Flame sparks euphoria for Hall

Caption: Graham Hall soaks up the atmosphere with Spotted Elk taking the honours in the inaugural Queensland Flame (Photos: Box 1 Photography)

Albion Park wrap with ALEX NOLAN

Graham Hall isn’t one to overuse superlatives but could only describe the feeling that came with training the winning quinella in December’s Queensland Flame as ‘euphoric’.

Hall booked a ticket to The Meadows and the inaugural $1.145 million TAB Phoenix when Spotted Elk beat home litter-sister Extra Malt to win Albion Park’s newest feature race.

In a classic Queensland underdog story, Spotted Elk led for the majority of the Phoenix before finishing a gallant second.

“It was a euphoric moment,” Hall said of winning the Flame component.

“You dream of these things happening and sometimes they do, sometimes they don’t but tonight it all came together for us.”

A brilliant beginner, Spotted Elk held favouritism leading into the Flame Final after drawing Box 1.

She used the inside draw to full effect, running a 5.54sec first split and holding off a field of strong chasers to win in 29.75sec.

Extra Malt’s customary late strength was on display when she ran into second from Box 8, while Farmor Beach stuck on for third after trailing Spotted Elk throughout.

“I was watching Spotted Elk to the first turn and then tried to watch Malt to make sure she got around,” Hall said.

“It was hard to watch both at once but at the end it was pretty easy.”

The Listed Queensland Flame was borne out of Racing Queensland’s participation in greyhound racing’s new ‘Everest’ style slot race, The TAB Phoenix.

It also saw community groups invited to take part, in conjunction with an owner-for-a-night competition.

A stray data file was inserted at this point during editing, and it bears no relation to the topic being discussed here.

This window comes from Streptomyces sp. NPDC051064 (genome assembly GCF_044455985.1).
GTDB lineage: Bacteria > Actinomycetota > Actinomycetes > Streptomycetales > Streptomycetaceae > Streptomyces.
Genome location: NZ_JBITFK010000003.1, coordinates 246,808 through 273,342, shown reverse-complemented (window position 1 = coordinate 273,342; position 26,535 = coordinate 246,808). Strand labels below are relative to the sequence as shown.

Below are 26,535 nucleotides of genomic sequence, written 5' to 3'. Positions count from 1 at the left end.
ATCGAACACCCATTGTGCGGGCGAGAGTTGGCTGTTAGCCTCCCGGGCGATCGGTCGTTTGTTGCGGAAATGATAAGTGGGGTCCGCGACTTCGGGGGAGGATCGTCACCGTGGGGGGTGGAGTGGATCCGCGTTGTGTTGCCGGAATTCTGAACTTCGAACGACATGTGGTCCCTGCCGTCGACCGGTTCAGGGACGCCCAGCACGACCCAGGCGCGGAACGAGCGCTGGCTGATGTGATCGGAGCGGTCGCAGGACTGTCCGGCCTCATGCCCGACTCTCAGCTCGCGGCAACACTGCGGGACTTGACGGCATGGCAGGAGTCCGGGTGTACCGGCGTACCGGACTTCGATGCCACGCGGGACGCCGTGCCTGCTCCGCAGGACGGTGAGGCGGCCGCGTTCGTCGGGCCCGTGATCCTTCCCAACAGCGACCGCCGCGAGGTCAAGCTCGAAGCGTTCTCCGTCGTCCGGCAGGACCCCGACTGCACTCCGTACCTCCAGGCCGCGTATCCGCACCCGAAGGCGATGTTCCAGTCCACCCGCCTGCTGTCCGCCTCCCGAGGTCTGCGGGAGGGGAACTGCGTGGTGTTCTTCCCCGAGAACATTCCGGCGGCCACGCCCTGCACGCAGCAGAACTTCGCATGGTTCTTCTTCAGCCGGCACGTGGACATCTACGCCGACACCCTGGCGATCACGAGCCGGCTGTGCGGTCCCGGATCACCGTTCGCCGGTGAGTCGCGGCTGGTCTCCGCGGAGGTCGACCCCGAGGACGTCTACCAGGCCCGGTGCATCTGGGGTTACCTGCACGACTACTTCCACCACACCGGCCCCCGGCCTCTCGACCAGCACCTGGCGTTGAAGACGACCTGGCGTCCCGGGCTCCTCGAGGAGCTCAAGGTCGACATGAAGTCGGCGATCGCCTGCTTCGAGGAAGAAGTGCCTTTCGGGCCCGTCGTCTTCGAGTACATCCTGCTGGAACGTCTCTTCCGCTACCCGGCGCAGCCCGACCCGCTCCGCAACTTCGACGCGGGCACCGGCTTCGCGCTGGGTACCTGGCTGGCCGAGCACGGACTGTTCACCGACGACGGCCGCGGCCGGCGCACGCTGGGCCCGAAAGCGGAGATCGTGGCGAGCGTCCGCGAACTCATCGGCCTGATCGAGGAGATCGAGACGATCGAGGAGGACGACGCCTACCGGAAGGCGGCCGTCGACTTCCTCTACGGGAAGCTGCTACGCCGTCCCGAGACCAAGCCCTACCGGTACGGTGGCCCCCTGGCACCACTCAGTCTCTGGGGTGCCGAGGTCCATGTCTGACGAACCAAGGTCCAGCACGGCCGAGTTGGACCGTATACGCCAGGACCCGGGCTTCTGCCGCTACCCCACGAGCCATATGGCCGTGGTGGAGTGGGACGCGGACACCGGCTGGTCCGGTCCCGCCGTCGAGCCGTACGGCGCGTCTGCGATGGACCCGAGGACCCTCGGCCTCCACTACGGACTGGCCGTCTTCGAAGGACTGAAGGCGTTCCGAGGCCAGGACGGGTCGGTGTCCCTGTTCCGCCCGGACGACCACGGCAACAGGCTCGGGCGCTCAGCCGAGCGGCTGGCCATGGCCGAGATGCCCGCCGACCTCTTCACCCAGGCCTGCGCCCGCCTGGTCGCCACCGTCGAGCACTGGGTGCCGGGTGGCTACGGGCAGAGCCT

Despite being upstaged by her sister in the Flame final, there is no doubting Extra Malt’s claims to being Albion Park’s most consistent performer throughout 2021.

In 37 starts at ‘The Creek’ she has saluted an impressive 17 times and, at the time of writing, looked all but certain to finish the season atop the Progressive Points Table on 177.

Unsurprisingly, Fernando Bale (5999) held an almost 4000-point margin on nearest rival Barcia Bale on the leading sire’s table, while Hope’s Magic (979) was well clear of sister Cyndie’s Magic (539) in the leading Dam stakes.

Meanwhile, Sennachie began his quest to join the leading sires’ list in December.

The former star sprinter recorded his first winner at stud when Beau’s Boy (x Wise Misty) won a maiden at Albion Park on December 13.

It was a fitting location for the Albion Park 520m track record holder to record his first win as a sire, having started at the track nine times for seven wins, including two at Group 1 level.

It was also a rewarding win for the Hazelgrove kennel, which prepared the dam Wise Misty to win 33 races for more than $230,000 in prizemoney.


Bill Elson may be a man of few words but his smile said it all, after wife Cyndie Elson trained half the Albion Park card on December 2.

On a night reserved to celebrate the Queensland Flame winner, the Elson kennel went a long way to stealing the limelight.

They boxed six of the 12 winners, including a clean sweep of the final four races.

Bill Elson told Chase it was one of the kennel’s most successful trips to the track, with a previous personal best of five winners on a Bundaberg card.

Between Hopeful Cyndie, Barcelona Cyndie, Magical Cyndie, Cincinnati Lana, Hopeful Lana and Dynamic Bill, the kennel picked up over $30,000 in prizemoney.

Barcelona Cyndie (Barcia Bale x Abby’s Magic) was one of the standout performers in winning a Fifth Grade (Race 6) from Box 8.

“We knocked back an offer for her recently,” Bill told Chase following the win, which took her career record to seven wins from 16 starts and over $25,000 in prizemoney.